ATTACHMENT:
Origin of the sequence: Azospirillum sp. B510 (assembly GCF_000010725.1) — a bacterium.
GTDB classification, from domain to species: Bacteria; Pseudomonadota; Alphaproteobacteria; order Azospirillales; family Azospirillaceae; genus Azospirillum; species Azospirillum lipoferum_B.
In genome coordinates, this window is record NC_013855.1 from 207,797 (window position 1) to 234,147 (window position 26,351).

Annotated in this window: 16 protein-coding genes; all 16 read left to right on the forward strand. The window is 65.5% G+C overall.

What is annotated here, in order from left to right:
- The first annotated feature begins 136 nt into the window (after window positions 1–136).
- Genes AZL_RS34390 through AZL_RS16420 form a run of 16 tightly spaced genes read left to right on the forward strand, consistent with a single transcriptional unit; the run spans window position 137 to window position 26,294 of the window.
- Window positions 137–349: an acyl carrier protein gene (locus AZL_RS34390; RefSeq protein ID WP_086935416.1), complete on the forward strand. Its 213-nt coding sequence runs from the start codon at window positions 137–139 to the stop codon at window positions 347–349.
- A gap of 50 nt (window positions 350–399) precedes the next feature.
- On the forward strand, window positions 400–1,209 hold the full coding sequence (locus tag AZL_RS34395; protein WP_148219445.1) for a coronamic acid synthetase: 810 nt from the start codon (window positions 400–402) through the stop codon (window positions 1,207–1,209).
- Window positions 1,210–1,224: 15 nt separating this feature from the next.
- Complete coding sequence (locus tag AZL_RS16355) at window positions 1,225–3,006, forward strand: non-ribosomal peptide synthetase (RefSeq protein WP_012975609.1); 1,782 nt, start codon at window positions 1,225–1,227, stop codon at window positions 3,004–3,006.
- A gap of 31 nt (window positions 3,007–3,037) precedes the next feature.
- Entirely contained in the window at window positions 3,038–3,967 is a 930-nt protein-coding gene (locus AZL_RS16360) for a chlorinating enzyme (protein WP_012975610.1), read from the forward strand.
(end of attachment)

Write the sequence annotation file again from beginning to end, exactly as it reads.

Origin of the sequence: Azospirillum sp. B510 (assembly GCF_000010725.1) — a bacterium.
GTDB classification, from domain to species: Bacteria; Pseudomonadota; Alphaproteobacteria; order Azospirillales; family Azospirillaceae; genus Azospirillum; species Azospirillum lipoferum_B.
In genome coordinates, this window is record NC_013855.1 from 207,797 (window position 1) to 234,147 (window position 26,351).

Annotated in this window: 16 protein-coding genes; all 16 read left to right on the forward strand. The window is 65.5% G+C overall.

What is annotated here, in order from left to right:
- The first annotated feature begins 136 nt into the window (after window positions 1–136).
- Genes AZL_RS34390 through AZL_RS16420 form a run of 16 tightly spaced genes read left to right on the forward strand, consistent with a single transcriptional unit; the run spans window position 137 to window position 26,294 of the window.
- Window positions 137–349: an acyl carrier protein gene (locus AZL_RS34390; RefSeq protein ID WP_086935416.1), complete on the forward strand. Its 213-nt coding sequence runs from the start codon at window positions 137–139 to the stop codon at window positions 347–349.
- A gap of 50 nt (window positions 350–399) precedes the next feature.
- On the forward strand, window positions 400–1,209 hold the full coding sequence (locus tag AZL_RS34395; protein WP_148219445.1) for a coronamic acid synthetase: 810 nt from the start codon (window positions 400–402) through the stop codon (window positions 1,207–1,209).
- Window positions 1,210–1,224: 15 nt separating this feature from the next.
- Complete coding sequence (locus tag AZL_RS16355) at window positions 1,225–3,006, forward strand: non-ribosomal peptide synthetase (RefSeq protein WP_012975609.1); 1,782 nt, start codon at window positions 1,225–1,227, stop codon at window positions 3,004–3,006.
- A gap of 31 nt (window positions 3,007–3,037) precedes the next feature.
- Entirely contained in the window at window positions 3,038–3,967 is a 930-nt protein-coding gene (locus AZL_RS16360) for a chlorinating enzyme (protein WP_012975610.1), read from the forward strand.